ZeroAvia Flies Prototype For Hydrogen-Electric Regional Aircraft

ZeroAvia first flight
Credit: ZeroAvia

Propulsion startup ZeroAvia conducted the first flight of its hydrogen-electric powertrain on a Dornier 228 testbed from Cotswold Airport, England, on Jan. 19. 

The aircraft flew for 10 min. with the 600-kW ZA600 fuel-cell propulsion system replacing the 19-seat regional turboprop’s left-side turboprop.

With a weight at takeoff of 5,650 kg (12,450 lb.), the modified 228 is the largest and heaviest aircraft yet to fly with hydrogen-electric propulsion. ZeroAvia previously flew a 200-kW demonstration system in a converted six-seat Piper Malibu.

On its first flight, ZeroAvia’s 228 reached 2,000 ft. and 120 kt with 50% of the power for the left-side electric motor coming from the fuel-cell system and 50% from batteries. Gaseous hydrogen tanks and fuel-cell stacks are installed in the fuselage.

Rival Universal Hydrogen on Jan. 18 tweeted video of its hydrogen-electric testbed—a 50-seat De Havilland Canada Dash 8-300 with a 1-megawatt fuel-cell system replacing the right-side turboprop—conducting the first propeller spin ahead of its planned first flight at Moses Lake, Washington.

ZeroAvia plans an initial campaign of 10-20 flights to validate fuel-cell operation up to the 35-min. duration demonstrated during ground endurance testing of the ZA600. Beyond that, the startup plans to work to extend the flight envelope and endurance beyond that approved under its initial permit to fly from the UK Civil Aviation Authority (CAA), says founder and CEO Val Miftakhov.

Later in the test program, ZeroAvia plans to fly the 228 with the electric motor fully powered by the fuel cell system. The certified hydrogen-electric powertrain will only use the fuel-cell for power, he says. Results from the initial test campaign will feed into final iteration of the design of the engine that will be submitted to the CAA for certification toward the end of this year.

ZeroAvia expects to announce soon the launch application for the ZA600, in the 9-19-passenger class. Deliveries are planned to begin in 2025. A manufacturing site will be selected in 2023 with small-scale series production to begin in 2024. ZeroAvia has 600-700 pre-orders for the ZA600, he says, and has already signed a contract with Sweden’s PowerCell for serial delivery of fuel-cell stacks.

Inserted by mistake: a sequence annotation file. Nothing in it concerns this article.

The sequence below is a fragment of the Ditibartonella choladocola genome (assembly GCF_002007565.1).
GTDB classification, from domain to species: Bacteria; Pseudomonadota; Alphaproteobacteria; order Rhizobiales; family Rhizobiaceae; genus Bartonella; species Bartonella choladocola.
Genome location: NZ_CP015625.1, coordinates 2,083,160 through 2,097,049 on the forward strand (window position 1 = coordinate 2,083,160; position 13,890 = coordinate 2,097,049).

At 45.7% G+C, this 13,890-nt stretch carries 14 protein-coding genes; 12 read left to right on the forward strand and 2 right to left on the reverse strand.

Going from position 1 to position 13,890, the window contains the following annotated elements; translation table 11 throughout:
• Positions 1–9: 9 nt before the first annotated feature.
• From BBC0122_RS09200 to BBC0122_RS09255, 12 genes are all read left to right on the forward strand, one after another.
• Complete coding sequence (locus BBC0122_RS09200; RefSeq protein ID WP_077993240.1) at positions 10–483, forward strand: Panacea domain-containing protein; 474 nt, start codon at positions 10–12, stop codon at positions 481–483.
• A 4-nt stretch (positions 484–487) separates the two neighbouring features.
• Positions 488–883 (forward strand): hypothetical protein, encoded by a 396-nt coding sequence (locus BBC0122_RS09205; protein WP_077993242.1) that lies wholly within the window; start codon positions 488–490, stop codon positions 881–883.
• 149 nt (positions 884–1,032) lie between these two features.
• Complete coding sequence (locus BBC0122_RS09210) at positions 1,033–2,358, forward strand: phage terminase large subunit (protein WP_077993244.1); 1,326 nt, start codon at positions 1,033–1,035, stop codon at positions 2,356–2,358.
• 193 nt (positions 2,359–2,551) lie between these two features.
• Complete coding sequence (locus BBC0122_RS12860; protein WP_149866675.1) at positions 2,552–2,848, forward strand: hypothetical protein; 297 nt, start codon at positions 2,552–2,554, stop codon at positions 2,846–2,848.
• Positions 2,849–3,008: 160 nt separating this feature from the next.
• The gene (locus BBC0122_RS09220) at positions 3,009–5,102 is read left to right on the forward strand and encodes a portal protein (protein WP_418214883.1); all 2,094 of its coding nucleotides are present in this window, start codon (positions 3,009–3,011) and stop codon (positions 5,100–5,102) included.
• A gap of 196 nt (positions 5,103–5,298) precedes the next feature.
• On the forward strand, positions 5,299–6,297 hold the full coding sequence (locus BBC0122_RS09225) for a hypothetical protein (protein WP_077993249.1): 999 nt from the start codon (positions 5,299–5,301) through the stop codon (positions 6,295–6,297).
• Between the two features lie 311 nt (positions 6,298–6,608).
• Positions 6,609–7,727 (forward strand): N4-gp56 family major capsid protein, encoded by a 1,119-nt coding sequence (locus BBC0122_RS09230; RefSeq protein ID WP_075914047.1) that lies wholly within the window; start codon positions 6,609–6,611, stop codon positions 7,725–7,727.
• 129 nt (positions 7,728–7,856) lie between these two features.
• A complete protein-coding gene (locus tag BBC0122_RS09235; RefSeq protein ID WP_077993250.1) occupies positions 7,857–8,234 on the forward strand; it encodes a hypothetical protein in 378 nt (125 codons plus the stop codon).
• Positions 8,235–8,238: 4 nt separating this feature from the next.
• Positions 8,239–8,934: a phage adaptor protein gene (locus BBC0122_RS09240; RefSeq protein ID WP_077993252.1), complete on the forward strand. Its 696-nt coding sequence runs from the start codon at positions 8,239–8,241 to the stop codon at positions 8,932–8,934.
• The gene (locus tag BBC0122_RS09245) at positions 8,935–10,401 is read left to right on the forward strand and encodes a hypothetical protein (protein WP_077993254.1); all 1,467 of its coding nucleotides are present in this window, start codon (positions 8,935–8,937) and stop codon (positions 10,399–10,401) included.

The startup is working with the UK CAA to establish the certification basis for the ZA600 but needs the regulations to be harmonized with the European Union Aviation Safety Agency (EASA) and FAA “as we are not targeting a single country for the entry into service,” says Gabriele Teofili, head of aircraft integration and testing at ZeroAvia.

The UK CAA will be the primary certification authority, but ZeroAvia is aiming for concurrent EASA and FAA validation. “There is a lot of attention to our certification basis and to have a common UK and EASA certification, but it’s not enough for us because we cannot launch only in Europe,” Teofili says. “So, we will also pull the FAA toward the same schedule. We need to have a full harmonization.”

ZeroAvia will ask customers to start placing deposits for ZA600 delivery slots this year, Miftakhov says. 

The startup is also developing a 2-megawatt-class system for 70-80-seat regional turboprops. This will use cryogenic liquid hydrogen storage. Component testing is under way and integrated ground tests are expected to begin “in a few weeks,” he says. The balance of ZeroAvia’s approximately 1,500 pre-orders are for this larger ZA2000 system.

The startup is working with more than 10 airports to prepare for the deployment of hydrogen-powered aircraft by its launch customers. “We believe the best approach is on-site production of hydrogen by electrolysis,” as it avoids the transportation of fuel over long distance, says Miftakhov. “This is the most economical way to produce fuel and also the fastest way to deploy such infrastructure.”

Graham Warwick

Graham leads Aviation Week's coverage of technology, focusing on engineering and technology across the aerospace industry, with a special focus on identifying technologies of strategic importance to aviation, aerospace and defense.